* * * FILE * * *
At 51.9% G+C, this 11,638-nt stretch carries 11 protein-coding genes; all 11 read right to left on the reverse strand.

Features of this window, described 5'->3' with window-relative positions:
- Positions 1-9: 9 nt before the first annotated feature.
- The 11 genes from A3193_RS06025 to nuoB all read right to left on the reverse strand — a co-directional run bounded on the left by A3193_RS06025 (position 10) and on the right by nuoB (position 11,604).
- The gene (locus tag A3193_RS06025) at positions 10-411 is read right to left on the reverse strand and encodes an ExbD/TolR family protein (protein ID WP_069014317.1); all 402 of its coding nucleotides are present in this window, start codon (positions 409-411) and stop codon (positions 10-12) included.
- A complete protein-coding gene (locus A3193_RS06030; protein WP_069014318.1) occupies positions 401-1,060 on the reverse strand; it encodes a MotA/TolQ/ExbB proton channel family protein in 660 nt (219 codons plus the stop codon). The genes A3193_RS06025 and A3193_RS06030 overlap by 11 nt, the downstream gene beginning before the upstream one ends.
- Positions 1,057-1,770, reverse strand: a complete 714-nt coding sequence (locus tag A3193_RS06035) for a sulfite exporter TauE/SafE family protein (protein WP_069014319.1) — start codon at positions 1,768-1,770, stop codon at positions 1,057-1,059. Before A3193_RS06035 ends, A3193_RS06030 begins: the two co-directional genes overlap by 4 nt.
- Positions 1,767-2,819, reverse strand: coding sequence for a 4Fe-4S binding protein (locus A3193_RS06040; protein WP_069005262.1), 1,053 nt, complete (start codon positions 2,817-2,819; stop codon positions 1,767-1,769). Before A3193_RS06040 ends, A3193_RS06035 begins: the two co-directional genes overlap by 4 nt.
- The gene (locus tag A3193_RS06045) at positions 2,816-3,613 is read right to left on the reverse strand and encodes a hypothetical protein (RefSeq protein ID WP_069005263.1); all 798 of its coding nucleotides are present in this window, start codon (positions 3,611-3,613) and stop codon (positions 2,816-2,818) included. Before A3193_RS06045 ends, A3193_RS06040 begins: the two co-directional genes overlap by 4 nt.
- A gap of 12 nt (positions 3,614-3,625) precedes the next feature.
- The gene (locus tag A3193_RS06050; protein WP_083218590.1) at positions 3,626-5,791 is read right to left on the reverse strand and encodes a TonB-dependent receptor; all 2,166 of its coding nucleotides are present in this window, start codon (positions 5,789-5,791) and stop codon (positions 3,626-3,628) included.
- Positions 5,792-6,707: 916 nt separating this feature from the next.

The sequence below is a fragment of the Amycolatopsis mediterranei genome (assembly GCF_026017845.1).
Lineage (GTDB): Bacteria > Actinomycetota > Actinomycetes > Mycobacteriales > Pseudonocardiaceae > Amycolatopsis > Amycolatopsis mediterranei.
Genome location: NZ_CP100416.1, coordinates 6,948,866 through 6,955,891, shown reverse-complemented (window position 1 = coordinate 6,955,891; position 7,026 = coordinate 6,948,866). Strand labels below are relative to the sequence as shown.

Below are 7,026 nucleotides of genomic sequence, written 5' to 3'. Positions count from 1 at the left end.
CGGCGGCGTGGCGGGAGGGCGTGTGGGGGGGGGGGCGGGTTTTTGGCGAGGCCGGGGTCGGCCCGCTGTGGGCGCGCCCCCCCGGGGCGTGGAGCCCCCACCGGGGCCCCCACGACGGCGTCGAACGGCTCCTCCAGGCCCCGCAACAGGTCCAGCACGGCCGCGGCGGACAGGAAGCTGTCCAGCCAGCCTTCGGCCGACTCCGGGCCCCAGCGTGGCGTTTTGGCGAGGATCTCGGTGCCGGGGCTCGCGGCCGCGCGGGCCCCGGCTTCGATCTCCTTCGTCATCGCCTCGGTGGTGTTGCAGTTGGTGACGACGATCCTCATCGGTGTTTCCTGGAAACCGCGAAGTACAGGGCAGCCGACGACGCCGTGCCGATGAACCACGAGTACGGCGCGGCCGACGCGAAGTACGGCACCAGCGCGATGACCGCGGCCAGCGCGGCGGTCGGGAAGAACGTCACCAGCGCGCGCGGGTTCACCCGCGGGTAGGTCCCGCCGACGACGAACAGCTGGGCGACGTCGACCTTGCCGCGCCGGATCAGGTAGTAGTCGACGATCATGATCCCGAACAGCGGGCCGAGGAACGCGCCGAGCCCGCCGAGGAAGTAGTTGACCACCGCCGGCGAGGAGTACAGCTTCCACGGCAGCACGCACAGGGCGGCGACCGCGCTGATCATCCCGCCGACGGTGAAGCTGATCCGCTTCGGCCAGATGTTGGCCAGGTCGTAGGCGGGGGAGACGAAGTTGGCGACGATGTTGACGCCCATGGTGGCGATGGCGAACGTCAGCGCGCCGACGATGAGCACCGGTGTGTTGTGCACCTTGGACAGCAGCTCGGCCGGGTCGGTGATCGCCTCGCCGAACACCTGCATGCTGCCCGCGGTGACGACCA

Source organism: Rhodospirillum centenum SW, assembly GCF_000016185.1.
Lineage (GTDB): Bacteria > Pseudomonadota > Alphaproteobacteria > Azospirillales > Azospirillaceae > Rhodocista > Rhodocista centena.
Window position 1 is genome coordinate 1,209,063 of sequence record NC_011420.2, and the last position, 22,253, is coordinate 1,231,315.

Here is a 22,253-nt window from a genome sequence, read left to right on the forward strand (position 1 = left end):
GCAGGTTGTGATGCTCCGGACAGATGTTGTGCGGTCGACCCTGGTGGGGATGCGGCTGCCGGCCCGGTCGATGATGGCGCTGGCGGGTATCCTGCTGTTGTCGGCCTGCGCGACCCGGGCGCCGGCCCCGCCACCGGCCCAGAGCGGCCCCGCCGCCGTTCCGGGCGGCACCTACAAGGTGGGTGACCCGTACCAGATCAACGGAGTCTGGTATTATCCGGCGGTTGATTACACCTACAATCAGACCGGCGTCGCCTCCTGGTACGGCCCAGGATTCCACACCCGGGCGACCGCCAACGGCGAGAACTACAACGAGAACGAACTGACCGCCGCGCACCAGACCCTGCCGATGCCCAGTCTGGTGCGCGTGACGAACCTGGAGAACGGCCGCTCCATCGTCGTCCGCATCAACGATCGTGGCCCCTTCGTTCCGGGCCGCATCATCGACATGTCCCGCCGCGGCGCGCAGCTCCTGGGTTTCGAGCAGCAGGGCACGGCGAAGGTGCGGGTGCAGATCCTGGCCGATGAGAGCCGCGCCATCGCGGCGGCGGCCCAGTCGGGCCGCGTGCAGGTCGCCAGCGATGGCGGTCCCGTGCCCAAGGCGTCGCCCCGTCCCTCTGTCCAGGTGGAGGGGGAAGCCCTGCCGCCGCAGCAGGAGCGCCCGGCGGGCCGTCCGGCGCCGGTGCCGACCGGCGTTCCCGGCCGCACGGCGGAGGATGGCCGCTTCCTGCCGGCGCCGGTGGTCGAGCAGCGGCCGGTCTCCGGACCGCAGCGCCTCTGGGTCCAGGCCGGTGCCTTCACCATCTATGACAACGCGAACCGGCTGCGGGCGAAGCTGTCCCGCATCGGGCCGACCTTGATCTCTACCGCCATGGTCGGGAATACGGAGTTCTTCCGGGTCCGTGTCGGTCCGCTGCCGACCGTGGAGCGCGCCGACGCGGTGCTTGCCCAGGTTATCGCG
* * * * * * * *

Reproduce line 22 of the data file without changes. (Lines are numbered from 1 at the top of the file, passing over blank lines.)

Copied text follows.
GCAGGTTGTGATGCTCCGGACAGATGTTGTGCGGTCGACCCTGGTGGGGATGCGGCTGCCGGCCCGGTCGATGATGGCGCTGGCGGGTATCCTGCTGTTGTCGGCCTGCGCGACCCGGGCGCCGGCCCCGCCACCGGCCCAGAGCGGCCCCGCCGCCGTTCCGGGCGGCACCTACAAGGTGGGTGACCCGTACCAGATCAACGGAGTCTGGTATTATCCGGCGGTTGATTACACCTACAATCAGACCGGCGTCGCCTCCTGGTACGGCCCAGGATTCCACACCCGGGCGACCGCCAACGGCGAGAACTACAACGAGAACGAACTGACCGCCGCGCACCAGACCCTGCCGATGCCCAGTCTGGTGCGCGTGACGAACCTGGAGAACGGCCGCTCCATCGTCGTCCGCATCAACGATCGTGGCCCCTTCGTTCCGGGCCGCATCATCGACATGTCCCGCCGCGGCGCGCAGCTCCTGGGTTTCGAGCAGCAGGGCACGGCGAAGGTGCGGGTGCAGATCCTGGCCGATGAGAGCCGCGCCATCGCGGCGGCGGCCCAGTCGGGCCGCGTGCAGGTCGCCAGCGATGGCGGTCCCGTGCCCAAGGCGTCGCCCCGTCCCTCTGTCCAGGTGGAGGGGGAAGCCCTGCCGCCGCAGCAGGAGCGCCCGGCGGGCCGTCCGGCGCCGGTGCCGACCGGCGTTCCCGGCCGCACGGCGGAGGATGGCCGCTTCCTGCCGGCGCCGGTGGTCGAGCAGCGGCCGGTCTCCGGACCGCAGCGCCTCTGGGTCCAGGCCGGTGCCTTCACCATCTATGACAACGCGAACCGGCTGCGGGCGAAGCTGTCCCGCATCGGGCCGACCTTGATCTCTACCGCCATGGTCGGGAATACGGAGTTCTTCCGGGTCCGTGTCGGTCCGCTGCCGACCGTGGAGCGCGCCGACGCGGTGCTTGCCCAGGTTATCGCG